What People Are Saying About The Book

An immensely important memoir by one of FDR’s inner circle of wartime military advisers. Filled with colorful and insightful anecdotes about the small ‘band of brothers’ who masterminded Allied victory over the Axis, Captain McCrea’s War will be an essential source for all future biographers of FDR, and for historians of the Second World War.”

Ian Toll, author of The Conquering Tide: War in the Pacific Islands, 1942–1944

Few people were closer to President Roosevelt than his naval aide, Admiral John McCrea. If you want to know FDR as a person—his character, his decency—read this book. McCrea, a tough-minded patriot, a conservative career naval officer, by the time he left the White House to assume command of the battleship IOWA, saw FDR as ‘a great and good man’ and a brilliant wartime leader. Historians generally agree that Franklin Roosevelt was the greatest President of the 20th century. This memoir helps us understand why.”
William Vanden Heuvel, founder, Franklin and Eleanor Roosevelt Institute; former US Ambassador to the United Nations

Readers of World War II history will applaud Julia C. Tobey’s act of love in preserving the memory of her stepfather. From his vantage point in the White House, at the Casablanca Conference with an array of world leaders, and in the pilothouse of one of America’s great battleships, John C. McCrea gives a compellingly candid view of events that will interest any student of World War II.Captain McCrea’s War is a fascinating look at the burdens of command at sea and the perils of high diplomacy in war. ”
James D. Hornfischer, author of The Fleet at Flood Tide: America at Total War in the Pacific, 1944-1945

“McCrea began World War II as a staff man, rising to the position of Franklin Roosevelt’s naval aide, then assigned to command of the newly commissioned battleship USS Iowa. He depicts the problems of getting 50,000 tons of capital ship ready for war as no less a challenge than following the president from conference to conference and taking accurate notes. A skilled and engaging raconteur, McCrea offers an unusual insight into the everyday routines of war even at its highest levels.
Dennis Showalter, author of Armor and Blood: The Battle of Kursk, the Turning Point of World War II

Captain McCrea’s War stands fair to supersede all others as the most touchingly human portrait of Franklin Roosevelt in World War II. Written as beautifully-narrated reminiscences in a modest, old world style, McCrea takes the reader through a unique naval journey: from the U.S. Navy Department to the President’s side as his naval aide in 1942—a job that climaxes as he accompanies FDR on his historic trip to the Casablanca conference in January 1943. Not content with this, McCrea then insisted on going back to sea, when he took combat command of the navy’s latest battleship, the USS Iowa. For both general readers interested in WWII and historians of the presidency this book is a priceless gem.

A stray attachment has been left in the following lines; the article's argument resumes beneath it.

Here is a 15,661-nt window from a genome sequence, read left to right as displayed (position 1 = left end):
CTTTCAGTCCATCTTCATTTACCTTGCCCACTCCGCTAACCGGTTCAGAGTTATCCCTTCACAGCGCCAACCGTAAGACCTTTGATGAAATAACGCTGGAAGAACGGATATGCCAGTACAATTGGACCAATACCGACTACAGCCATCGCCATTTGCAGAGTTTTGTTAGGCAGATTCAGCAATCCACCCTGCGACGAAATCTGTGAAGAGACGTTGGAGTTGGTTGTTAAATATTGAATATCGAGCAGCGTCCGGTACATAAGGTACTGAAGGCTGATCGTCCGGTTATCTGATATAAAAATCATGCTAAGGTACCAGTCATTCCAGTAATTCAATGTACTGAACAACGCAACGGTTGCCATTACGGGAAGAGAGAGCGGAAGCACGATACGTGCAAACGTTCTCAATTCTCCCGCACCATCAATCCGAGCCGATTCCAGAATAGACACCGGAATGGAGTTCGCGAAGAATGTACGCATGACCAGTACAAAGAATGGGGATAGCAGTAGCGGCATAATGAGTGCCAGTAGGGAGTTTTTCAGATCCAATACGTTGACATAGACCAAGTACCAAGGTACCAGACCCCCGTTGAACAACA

Nigel Hamilton, author of the FDR at War trilogy

“I highly recommend Vice Admiral John L. McCrea’s memoirs, with a superb introduction by Julia C. Tobey. As a historian of Japan’s entry into a war it could not win, two entries, among many fascinating ones, caught my attention. First, McCrea’s description of the 1941 visit of Ambassador Admiral Kichisaburo Nomura to the US Chief of Naval Operations, Admiral Harold Stark, during which the ambassador told Stark that he himself did not believe Japan had the resources to defeat the United States in a war, but that the decision makers in Tokyo did not seem to understand Japan’s limitations. Second, McCrea’s January 1941 sketch of Admiral Isoroku Yamamoto, the Japanese officer who stated repeatedly that Japan could not defeat the United States in a long war, but then planned the attack on Pearl Harbor that insured the war would be long. This book is an important read for anyone interested in World War II in the Pacific because it gives the on-the-spot, wartime views of an important and well-placed US naval officer.
Richard J. Smethurst, professor of history, University of Pittsburgh

“Admiral McCrea’s memoir sheds new light on the inner workings of the FDR administration. As naval aide to the thirty-second president, McCrea had daily access to Roosevelt and grew to love the man for his ineffable mix of jaunty optimism, bubbly good cheer and knife-at-the-throat cunning. Running the U.S. government has never been easy, and it may have been most difficult during World War II. McCrea describes how Roosevelt stopped leaks at their source, maneuvered personnel, and kept a firm grip on policy and strategy, without ever losing his delightful wit and charm.
Geoffrey Wawro, author of Quicksand: America’s Pursuit of Power in the Middle East

“McCrea’s World War II memoir is that of a man who found himself in the right place at the right time. This book provides an unprecedented look into the inner workings of the White House at an important moment in history. We are fortunate that in later years, McCrea made it a point to record his memories of his experiences. It is essential reading for anyone interested in the strategic direction of World War II.
Bill Yenne, author of Panic on the Pacific

“Captain John McCrea’s well-crafted memoirs offer an insightful behind-the-scenes look into the workings of the Roosevelt White House and McCrea’s command of one of America’s greatest battleships, as well as sound advice for successful leadership.”
Walter R. Borneman, author of The Admirals and MacArthur at War